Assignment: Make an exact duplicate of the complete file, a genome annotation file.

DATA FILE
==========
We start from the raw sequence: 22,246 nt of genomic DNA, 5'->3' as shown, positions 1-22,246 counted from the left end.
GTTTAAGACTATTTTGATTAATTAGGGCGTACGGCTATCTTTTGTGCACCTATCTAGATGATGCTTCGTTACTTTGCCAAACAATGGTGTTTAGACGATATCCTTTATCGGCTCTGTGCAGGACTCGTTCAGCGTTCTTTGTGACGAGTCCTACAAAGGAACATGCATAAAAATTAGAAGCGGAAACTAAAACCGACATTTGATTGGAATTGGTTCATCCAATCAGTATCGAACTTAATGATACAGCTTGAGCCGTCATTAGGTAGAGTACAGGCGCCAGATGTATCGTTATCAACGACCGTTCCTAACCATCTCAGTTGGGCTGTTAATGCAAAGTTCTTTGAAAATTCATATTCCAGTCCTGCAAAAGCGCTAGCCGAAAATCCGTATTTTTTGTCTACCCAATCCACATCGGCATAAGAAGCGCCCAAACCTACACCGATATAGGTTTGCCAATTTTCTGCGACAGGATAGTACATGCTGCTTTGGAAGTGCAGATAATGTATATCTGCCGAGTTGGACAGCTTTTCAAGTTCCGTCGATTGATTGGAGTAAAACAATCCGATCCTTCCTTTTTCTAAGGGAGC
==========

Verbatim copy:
We start from the raw sequence: 22,246 nt of genomic DNA, 5'->3' as shown, positions 1-22,246 counted from the left end.
GTTTAAGACTATTTTGATTAATTAGGGCGTACGGCTATCTTTTGTGCACCTATCTAGATGATGCTTCGTTACTTTGCCAAACAATGGTGTTTAGACGATATCCTTTATCGGCTCTGTGCAGGACTCGTTCAGCGTTCTTTGTGACGAGTCCTACAAAGGAACATGCATAAAAATTAGAAGCGGAAACTAAAACCGACATTTGATTGGAATTGGTTCATCCAATCAGTATCGAACTTAATGATACAGCTTGAGCCGTCATTAGGTAGAGTACAGGCGCCAGATGTATCGTTATCAACGACCGTTCCTAACCATCTCAGTTGGGCTGTTAATGCAAAGTTCTTTGAAAATTCATATTCCAGTCCTGCAAAAGCGCTAGCCGAAAATCCGTATTTTTTGTCTACCCAATCCACATCGGCATAAGAAGCGCCCAAACCTACACCGATATAGGTTTGCCAATTTTCTGCGACAGGATAGTACATGCTGCTTTGGAAGTGCAGATAATGTATATCTGCCGAGTTGGACAGCTTTTCAAGTTCCGTCGATTGATTGGAGTAAAACAATCCGATCCTTCCTTTTTCTAAGGGAGC